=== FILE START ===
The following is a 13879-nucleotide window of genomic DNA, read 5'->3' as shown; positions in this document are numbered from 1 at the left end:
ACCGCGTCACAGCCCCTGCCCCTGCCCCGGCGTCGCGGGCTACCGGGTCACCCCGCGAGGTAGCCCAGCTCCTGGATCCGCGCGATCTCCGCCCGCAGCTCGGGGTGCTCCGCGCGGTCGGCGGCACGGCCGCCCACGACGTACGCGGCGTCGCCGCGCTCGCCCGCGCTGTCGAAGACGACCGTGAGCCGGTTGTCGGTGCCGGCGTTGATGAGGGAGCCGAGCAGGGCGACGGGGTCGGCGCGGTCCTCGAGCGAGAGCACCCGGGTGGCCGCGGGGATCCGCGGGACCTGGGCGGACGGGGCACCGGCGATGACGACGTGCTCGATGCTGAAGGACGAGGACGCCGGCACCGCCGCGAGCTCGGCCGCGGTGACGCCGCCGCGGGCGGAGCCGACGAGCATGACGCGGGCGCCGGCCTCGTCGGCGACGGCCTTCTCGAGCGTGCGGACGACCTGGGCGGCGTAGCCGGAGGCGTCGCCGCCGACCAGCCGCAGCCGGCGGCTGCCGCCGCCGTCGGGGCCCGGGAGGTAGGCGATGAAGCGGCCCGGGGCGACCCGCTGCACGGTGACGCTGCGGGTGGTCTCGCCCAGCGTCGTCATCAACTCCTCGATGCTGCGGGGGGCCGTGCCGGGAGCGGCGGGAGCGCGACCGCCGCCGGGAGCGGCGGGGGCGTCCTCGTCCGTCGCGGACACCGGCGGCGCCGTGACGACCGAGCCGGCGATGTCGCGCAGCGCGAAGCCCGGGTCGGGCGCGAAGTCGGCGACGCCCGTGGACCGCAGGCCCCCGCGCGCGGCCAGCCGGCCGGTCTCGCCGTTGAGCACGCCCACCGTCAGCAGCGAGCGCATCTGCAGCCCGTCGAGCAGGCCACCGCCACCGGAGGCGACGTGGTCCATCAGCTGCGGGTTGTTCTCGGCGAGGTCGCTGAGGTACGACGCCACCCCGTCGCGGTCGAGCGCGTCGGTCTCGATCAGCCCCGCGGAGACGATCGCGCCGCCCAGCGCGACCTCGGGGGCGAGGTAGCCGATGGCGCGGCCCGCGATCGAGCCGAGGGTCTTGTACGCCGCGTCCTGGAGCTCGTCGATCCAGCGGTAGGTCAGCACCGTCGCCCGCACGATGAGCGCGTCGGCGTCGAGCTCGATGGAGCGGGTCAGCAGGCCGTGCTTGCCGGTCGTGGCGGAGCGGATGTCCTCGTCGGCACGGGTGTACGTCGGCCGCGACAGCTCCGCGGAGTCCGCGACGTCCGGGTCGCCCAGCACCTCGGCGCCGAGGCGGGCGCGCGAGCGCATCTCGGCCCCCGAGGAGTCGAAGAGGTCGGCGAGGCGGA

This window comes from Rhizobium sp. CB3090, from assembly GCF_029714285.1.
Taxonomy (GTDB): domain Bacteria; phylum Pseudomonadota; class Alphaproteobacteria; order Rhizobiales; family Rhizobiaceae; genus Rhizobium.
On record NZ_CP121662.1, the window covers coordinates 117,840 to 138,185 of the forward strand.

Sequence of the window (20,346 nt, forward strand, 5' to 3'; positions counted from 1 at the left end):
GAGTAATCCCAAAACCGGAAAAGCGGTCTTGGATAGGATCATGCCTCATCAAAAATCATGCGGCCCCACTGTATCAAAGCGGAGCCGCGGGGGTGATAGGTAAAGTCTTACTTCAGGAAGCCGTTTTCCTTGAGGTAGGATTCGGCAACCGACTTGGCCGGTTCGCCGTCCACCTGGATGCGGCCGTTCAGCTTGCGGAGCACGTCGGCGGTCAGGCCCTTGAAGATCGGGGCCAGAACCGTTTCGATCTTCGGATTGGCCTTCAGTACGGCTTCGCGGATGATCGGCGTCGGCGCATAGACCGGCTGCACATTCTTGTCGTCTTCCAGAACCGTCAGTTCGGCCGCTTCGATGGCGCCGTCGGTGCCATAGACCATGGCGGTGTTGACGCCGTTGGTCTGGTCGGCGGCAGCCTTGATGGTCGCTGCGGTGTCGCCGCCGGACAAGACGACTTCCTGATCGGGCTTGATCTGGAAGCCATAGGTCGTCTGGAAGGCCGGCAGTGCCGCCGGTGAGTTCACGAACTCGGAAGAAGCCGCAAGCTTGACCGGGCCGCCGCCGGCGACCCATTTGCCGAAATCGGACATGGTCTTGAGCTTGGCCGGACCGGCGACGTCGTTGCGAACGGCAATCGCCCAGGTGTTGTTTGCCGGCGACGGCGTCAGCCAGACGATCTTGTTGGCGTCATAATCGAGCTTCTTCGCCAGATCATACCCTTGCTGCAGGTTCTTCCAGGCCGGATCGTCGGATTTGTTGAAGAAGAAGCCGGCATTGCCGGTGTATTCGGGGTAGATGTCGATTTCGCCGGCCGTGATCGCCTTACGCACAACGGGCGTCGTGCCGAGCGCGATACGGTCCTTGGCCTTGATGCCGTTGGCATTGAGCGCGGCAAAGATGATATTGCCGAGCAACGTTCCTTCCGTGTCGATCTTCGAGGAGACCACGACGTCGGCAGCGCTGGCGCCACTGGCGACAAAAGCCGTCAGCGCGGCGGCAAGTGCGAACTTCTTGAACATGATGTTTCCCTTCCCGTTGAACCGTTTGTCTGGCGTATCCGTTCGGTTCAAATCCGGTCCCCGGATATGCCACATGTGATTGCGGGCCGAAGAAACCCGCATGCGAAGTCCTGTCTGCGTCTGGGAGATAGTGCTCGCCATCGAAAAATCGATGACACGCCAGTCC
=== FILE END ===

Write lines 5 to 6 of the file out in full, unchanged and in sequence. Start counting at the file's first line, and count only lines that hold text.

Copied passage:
On record NZ_CP121662.1, the window covers coordinates 117,840 to 138,185 of the forward strand.

Sequence of the window (20,346 nt, forward strand, 5' to 3'; positions counted from 1 at the left end):